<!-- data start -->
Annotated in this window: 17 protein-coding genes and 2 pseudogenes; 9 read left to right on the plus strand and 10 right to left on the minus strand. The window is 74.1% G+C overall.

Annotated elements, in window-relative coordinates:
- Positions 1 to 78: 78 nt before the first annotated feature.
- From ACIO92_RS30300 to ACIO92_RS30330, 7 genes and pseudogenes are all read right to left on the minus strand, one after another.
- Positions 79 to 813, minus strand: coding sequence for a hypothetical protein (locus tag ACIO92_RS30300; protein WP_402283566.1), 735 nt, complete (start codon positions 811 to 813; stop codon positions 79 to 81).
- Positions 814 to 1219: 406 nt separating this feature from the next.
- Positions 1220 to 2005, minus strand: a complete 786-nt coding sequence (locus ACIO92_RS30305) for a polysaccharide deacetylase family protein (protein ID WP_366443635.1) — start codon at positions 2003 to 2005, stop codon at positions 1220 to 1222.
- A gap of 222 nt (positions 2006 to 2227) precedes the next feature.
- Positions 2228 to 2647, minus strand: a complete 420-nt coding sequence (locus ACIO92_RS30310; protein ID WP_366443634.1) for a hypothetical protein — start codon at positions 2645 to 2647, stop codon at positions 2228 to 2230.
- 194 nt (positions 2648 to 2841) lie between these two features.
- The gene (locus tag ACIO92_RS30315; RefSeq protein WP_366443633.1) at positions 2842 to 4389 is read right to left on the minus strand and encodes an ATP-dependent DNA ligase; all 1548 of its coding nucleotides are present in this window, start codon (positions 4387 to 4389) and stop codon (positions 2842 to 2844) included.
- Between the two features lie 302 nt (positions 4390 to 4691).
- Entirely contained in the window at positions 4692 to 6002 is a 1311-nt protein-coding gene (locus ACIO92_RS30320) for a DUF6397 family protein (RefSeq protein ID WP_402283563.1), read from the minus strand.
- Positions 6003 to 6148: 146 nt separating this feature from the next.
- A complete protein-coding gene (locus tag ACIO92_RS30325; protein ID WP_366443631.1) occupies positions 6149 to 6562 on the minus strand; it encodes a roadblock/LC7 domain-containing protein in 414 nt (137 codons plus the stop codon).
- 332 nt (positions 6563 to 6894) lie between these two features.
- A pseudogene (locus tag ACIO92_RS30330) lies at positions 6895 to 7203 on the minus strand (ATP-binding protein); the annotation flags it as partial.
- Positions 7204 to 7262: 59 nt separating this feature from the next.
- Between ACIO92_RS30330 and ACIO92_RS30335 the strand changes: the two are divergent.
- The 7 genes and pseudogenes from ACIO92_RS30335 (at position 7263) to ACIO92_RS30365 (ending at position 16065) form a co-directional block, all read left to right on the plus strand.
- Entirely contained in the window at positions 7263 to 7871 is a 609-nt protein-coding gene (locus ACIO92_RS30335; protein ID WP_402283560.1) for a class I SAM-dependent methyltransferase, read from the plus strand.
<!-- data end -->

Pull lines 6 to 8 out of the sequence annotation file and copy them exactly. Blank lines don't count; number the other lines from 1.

- Positions 814 to 1219: 406 nt separating this feature from the next.
- Positions 1220 to 2005, minus strand: a complete 786-nt coding sequence (locus ACIO92_RS30305) for a polysaccharide deacetylase family protein (protein ID WP_366443635.1) — start codon at positions 2003 to 2005, stop codon at positions 1220 to 1222.
- A gap of 222 nt (positions 2006 to 2227) precedes the next feature.